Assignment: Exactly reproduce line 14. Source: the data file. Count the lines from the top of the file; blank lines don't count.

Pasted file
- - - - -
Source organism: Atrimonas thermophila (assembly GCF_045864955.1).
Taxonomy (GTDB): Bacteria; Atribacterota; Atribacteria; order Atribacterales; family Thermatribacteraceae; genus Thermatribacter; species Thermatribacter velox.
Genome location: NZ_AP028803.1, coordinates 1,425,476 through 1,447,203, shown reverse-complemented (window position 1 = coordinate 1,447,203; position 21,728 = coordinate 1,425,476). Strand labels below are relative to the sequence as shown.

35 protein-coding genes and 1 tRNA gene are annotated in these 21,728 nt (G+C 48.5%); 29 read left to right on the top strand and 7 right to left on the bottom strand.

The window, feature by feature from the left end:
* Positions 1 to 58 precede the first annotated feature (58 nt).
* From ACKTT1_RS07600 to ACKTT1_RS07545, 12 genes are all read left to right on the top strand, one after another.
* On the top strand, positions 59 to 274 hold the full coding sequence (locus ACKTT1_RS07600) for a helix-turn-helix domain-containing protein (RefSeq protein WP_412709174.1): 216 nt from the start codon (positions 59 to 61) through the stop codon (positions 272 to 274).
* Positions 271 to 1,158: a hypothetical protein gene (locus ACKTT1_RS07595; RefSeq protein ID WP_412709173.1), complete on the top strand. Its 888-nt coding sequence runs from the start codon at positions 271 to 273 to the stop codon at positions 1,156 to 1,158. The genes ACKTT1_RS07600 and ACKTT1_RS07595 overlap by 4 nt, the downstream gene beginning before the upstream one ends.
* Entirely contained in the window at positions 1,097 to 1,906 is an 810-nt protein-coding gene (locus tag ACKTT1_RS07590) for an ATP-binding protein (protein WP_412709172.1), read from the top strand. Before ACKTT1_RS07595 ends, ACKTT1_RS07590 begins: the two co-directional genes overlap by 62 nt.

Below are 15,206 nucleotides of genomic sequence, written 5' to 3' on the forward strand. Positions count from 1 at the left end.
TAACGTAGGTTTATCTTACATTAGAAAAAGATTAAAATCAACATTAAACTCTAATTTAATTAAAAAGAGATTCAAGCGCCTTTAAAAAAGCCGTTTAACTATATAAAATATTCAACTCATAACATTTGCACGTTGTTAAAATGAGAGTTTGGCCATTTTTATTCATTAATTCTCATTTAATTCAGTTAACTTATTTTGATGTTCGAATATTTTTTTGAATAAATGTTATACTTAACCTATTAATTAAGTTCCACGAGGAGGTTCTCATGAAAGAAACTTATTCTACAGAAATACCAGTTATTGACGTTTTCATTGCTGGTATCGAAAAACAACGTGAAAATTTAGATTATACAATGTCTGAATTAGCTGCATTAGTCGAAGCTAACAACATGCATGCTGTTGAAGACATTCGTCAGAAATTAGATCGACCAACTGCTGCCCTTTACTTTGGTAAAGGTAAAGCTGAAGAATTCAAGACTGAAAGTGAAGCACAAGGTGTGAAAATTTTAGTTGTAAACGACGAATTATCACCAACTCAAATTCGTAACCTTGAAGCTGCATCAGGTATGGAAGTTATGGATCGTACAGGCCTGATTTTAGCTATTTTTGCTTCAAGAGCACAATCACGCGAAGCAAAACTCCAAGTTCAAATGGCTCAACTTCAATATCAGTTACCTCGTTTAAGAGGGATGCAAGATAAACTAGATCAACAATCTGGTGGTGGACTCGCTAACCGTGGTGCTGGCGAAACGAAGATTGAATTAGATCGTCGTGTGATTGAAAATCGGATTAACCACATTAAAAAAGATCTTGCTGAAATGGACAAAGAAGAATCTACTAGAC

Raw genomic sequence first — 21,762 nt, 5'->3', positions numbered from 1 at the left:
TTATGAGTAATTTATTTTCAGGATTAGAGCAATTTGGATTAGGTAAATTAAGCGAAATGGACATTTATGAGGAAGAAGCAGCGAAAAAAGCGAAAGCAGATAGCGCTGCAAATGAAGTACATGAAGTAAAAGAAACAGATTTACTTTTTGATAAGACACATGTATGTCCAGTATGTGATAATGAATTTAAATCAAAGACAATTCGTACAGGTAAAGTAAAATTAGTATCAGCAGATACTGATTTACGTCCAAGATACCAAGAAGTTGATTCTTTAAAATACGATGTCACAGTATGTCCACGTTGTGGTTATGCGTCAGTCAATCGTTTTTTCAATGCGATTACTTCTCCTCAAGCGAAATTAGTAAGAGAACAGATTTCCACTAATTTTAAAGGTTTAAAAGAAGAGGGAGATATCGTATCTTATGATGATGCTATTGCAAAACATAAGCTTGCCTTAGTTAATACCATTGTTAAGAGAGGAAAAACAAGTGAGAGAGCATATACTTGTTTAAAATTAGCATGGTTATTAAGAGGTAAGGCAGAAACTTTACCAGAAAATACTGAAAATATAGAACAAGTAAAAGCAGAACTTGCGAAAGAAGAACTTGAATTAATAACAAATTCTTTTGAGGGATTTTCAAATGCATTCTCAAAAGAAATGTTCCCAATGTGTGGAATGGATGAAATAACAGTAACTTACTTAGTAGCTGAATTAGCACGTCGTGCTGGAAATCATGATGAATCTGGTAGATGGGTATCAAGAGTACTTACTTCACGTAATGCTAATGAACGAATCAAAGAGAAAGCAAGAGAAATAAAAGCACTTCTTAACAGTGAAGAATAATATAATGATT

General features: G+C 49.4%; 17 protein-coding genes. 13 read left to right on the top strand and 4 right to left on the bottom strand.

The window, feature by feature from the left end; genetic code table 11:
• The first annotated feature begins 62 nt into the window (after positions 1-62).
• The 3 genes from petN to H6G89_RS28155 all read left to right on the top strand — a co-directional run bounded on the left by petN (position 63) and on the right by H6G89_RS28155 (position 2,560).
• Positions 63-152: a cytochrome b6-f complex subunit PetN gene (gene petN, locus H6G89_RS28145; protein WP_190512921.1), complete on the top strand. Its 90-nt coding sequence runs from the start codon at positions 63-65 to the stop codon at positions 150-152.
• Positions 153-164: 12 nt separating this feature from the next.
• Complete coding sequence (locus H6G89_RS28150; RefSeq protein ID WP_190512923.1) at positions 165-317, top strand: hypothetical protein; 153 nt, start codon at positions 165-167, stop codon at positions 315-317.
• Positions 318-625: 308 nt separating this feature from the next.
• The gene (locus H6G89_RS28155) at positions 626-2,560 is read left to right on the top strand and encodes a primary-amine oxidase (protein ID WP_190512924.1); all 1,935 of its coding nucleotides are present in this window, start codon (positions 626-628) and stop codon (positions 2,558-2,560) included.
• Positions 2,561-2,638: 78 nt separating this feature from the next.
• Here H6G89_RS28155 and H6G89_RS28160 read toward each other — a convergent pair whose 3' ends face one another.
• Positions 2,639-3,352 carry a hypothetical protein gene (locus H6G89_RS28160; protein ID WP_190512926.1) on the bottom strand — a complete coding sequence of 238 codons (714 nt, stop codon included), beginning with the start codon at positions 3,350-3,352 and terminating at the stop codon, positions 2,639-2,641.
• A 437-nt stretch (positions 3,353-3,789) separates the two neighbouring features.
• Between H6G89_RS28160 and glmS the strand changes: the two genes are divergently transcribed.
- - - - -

TTATGAGTAATTTATTTTCAGGATTAGAGCAATTTGGATTAGGTAAATTAAGCGAAATGGACATTTATGAGGAAGAAGCAGCGAAAAAAGCGAAAGCAGATAGCGCTGCAAATGAAGTACATGAAGTAAAAGAAACAGATTTACTTTTTGATAAGACACATGTATGTCCAGTATGTGATAATGAATTTAAATCAAAGACAATTCGTACAGGTAAAGTAAAATTAGTATCAGCAGATACTGATTTACGTCCAAGATACCAAGAAGTTGATTCTTTAAAATACGATGTCACAGTATGTCCACGTTGTGGTTATGCGTCAGTCAATCGTTTTTTCAATGCGATTACTTCTCCTCAAGCGAAATTAGTAAGAGAACAGATTTCCACTAATTTTAAAGGTTTAAAAGAAGAGGGAGATATCGTATCTTATGATGATGCTATTGCAAAACATAAGCTTGCCTTAGTTAATACCATTGTTAAGAGAGGAAAAACAAGTGAGAGAGCATATACTTGTTTAAAATTAGCATGGTTATTAAGAGGTAAGGCAGAAACTTTACCAGAAAATACTGAAAATATAGAACAAGTAAAAGCAGAACTTGCGAAAGAAGAACTTGAATTAATAACAAATTCTTTTGAGGGATTTTCAAATGCATTCTCAAAAGAAATGTTCCCAATGTGTGGAATGGATGAAATAACAGTAACTTACTTAGTAGCTGAATTAGCACGTCGTGCTGGAAATCATGATGAATCTGGTAGATGGGTATCAAGAGTACTTACTTCACGTAATGCTAATGAACGAATCAAAGAGAAAGCAAGAGAAATAAAAGCACTTCTTAACAGTGAAGAATAATATAATGATT